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Fix the economy? There's a mobile app for that.

Mobile apps could boost the economy just as previous high-tech breakthroughs have.

By Christianna McCauslandCorrespondent of The Christian Science Monitor / June 28, 2010

A woman in Boston passes a poster advertising applications for mobile devices. Users worldwide made 7 billion software downloads from mobile app stores last year, and the economic impact may carry beyond sales.

Taylor Weidman/The Christian Science Monitor

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In 1976, Apple built its first computer, kicking off a personal computer revolution that helped push the United States out of a deep economic rut a few years later. After the downturn of the early 1990s, the rise of the Web proved to be a bright spot in the economy. Now, as the US struggles to recover from an even steeper recession, can today's hot technology – mobile applications or mobile apps – provide a similar economic boost?

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It's a tall order. Information technology since its start has helped expand the US economy by some $2 trillion, says the Information Technology and Innovation Foundation (ITIF) in Washington. Mobile apps, pieces of software for mobile devices, can be downloaded for a few dollars, or even free of charge sometimes. So it takes big sales to generate big revenue.

Nevertheless, the prospects are encouraging. Globally, users made more than 7 billion software downloads from app stores last year; by 2012, they will be making nearly 50 billion, according to estimates by an independent study commissioned by GetJar, a cross-platform app store with locations in the US, Britain, and Lithuania. Entrepreneurs are busy creating apps for everything from games and news to real estate listings and recipes. Revenues from Apple's and others' primary app stores are slated to rise from $3 billion last year to $18 billion by 2014, according to Todd Day, an industry analyst at Frost & Sullivan.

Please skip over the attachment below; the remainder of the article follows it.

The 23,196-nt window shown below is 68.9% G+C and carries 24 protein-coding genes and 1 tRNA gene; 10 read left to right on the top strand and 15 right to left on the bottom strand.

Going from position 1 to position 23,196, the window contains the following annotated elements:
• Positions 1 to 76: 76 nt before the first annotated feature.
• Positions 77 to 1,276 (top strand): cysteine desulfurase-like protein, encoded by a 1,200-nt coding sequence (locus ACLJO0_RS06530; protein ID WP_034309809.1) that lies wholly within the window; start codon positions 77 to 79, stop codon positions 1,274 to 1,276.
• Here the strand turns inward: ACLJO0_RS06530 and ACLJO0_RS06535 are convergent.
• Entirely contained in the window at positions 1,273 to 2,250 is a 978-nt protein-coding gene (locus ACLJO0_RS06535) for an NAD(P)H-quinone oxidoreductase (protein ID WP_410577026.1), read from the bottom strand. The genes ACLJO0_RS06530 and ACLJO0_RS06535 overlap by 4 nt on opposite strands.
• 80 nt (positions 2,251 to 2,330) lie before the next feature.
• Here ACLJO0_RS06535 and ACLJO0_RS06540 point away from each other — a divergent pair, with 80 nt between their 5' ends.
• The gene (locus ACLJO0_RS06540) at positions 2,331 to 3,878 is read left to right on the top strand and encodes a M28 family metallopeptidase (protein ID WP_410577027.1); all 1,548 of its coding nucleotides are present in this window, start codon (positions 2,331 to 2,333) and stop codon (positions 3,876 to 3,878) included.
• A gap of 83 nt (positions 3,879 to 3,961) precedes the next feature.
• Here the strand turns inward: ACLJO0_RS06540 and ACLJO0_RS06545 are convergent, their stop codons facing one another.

"I was around in the '90s when the first browser came out, and this feels like that," says Daniel Odio, a cofounder of PointAbout, an app developer in Washington. "It feels like there's a lot of innovation happening now. I think we're only in the first half of the first inning."

So far, the growth in apps compares favorably with the PC revolution of the 1980s. Although software programs were more expensive than today's apps, they generated only about one-ninth the revenue ($340 million in today's dollars versus $3 billion), according to the Consumer Electronics Association. Of course, the PC software industry kept growing. By 1995, sales were 20 times bigger ($3.6 billion in today's dollars). If apps can match that pace, they will lift the economy.

"My reason for optimism as to [apps'] impact on the economy is related to the economy of scale," says Thomas Way, a computer scientist at Villanova University in Pennsylvania. "If 3.5 million iPad apps can be sold in about a week, I think that is a very positive indication of the depth and ability of the mobile app market to play a strong part in an economic recovery."

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